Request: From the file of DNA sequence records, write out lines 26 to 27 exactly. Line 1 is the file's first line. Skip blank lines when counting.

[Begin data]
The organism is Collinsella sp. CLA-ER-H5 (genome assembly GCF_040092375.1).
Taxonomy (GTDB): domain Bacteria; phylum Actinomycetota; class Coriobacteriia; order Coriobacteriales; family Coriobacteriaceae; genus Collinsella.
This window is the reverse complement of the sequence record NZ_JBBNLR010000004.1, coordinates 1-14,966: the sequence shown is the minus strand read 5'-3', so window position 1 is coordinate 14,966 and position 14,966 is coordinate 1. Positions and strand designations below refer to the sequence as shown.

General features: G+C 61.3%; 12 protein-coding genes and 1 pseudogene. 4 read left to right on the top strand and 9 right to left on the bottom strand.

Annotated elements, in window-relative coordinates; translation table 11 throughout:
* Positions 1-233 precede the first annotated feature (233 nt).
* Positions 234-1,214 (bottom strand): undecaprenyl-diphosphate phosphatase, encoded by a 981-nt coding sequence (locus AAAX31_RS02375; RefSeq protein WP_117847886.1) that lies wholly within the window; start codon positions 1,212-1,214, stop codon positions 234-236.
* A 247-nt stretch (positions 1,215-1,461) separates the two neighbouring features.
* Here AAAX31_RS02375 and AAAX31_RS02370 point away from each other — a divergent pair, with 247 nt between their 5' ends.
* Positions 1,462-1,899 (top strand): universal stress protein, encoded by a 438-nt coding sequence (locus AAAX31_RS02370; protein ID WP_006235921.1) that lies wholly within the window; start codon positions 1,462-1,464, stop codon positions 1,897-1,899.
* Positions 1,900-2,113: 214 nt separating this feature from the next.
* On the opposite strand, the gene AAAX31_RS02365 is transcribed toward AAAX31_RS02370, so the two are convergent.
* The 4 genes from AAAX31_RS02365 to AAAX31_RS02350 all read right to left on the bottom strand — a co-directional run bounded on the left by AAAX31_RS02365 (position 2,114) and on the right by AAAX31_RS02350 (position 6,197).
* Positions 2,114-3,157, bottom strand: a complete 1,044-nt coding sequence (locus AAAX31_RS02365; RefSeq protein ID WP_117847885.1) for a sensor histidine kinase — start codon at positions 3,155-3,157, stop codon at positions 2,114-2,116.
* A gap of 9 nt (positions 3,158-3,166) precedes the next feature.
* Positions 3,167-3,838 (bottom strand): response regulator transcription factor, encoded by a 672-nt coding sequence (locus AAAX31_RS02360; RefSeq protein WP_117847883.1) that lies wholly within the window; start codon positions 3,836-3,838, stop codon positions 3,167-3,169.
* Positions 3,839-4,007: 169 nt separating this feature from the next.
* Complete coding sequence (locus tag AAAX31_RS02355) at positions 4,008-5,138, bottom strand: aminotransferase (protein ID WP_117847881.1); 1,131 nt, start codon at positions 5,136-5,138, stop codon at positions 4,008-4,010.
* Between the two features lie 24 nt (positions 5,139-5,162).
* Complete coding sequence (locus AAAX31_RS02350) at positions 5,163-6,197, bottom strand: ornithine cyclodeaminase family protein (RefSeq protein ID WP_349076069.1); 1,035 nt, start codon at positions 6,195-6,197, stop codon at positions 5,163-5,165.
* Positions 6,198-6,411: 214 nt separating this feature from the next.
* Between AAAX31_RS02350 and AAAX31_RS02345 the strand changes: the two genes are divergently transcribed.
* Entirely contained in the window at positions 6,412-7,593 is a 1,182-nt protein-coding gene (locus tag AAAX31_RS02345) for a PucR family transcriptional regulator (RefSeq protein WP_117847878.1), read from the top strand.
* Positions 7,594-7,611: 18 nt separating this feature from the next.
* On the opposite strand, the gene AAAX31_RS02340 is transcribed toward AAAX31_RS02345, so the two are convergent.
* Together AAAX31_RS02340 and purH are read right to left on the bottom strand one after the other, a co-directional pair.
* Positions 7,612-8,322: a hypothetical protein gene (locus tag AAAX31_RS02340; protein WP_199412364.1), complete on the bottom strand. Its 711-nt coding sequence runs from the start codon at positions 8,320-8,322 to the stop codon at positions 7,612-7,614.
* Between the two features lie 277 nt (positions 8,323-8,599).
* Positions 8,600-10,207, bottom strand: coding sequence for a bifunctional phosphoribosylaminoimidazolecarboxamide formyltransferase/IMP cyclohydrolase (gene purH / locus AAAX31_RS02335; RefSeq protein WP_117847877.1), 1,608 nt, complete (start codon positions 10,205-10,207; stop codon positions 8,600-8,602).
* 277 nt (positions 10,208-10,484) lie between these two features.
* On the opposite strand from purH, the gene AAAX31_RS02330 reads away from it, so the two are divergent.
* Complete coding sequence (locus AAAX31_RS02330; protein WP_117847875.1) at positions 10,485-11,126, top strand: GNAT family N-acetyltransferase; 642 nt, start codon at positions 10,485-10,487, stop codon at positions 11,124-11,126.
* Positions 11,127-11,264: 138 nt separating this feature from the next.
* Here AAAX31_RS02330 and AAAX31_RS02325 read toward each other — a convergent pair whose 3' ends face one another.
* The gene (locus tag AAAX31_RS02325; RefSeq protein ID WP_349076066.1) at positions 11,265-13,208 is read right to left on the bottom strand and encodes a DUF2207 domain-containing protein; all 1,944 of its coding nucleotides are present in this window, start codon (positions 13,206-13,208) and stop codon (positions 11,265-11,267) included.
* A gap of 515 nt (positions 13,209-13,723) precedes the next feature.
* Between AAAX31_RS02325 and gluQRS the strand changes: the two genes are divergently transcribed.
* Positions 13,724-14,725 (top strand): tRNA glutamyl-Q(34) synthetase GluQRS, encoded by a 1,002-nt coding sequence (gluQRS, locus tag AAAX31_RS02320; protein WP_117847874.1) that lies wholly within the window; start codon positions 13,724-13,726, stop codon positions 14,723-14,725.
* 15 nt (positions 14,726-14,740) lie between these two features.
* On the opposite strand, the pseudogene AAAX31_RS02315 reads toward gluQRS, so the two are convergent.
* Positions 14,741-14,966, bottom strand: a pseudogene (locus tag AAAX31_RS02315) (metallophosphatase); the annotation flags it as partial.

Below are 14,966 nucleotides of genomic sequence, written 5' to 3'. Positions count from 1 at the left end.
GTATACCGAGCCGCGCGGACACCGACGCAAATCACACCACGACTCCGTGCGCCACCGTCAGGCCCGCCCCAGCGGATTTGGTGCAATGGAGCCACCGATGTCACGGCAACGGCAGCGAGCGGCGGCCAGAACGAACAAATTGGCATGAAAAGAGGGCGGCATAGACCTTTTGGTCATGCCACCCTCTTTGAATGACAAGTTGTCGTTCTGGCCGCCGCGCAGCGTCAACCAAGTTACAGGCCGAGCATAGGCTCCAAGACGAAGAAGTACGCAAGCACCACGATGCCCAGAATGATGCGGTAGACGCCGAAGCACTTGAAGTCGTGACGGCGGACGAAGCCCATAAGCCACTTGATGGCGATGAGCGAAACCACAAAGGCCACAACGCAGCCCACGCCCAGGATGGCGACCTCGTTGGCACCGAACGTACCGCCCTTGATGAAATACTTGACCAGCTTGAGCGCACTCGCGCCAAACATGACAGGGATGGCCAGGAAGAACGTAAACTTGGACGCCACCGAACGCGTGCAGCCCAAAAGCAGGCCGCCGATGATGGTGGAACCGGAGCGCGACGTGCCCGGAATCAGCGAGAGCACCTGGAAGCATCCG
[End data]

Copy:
* Together AAAX31_RS02340 and purH are read right to left on the bottom strand one after the other, a co-directional pair.
* Positions 7,612-8,322: a hypothetical protein gene (locus tag AAAX31_RS02340; protein WP_199412364.1), complete on the bottom strand. Its 711-nt coding sequence runs from the start codon at positions 8,320-8,322 to the stop codon at positions 7,612-7,614.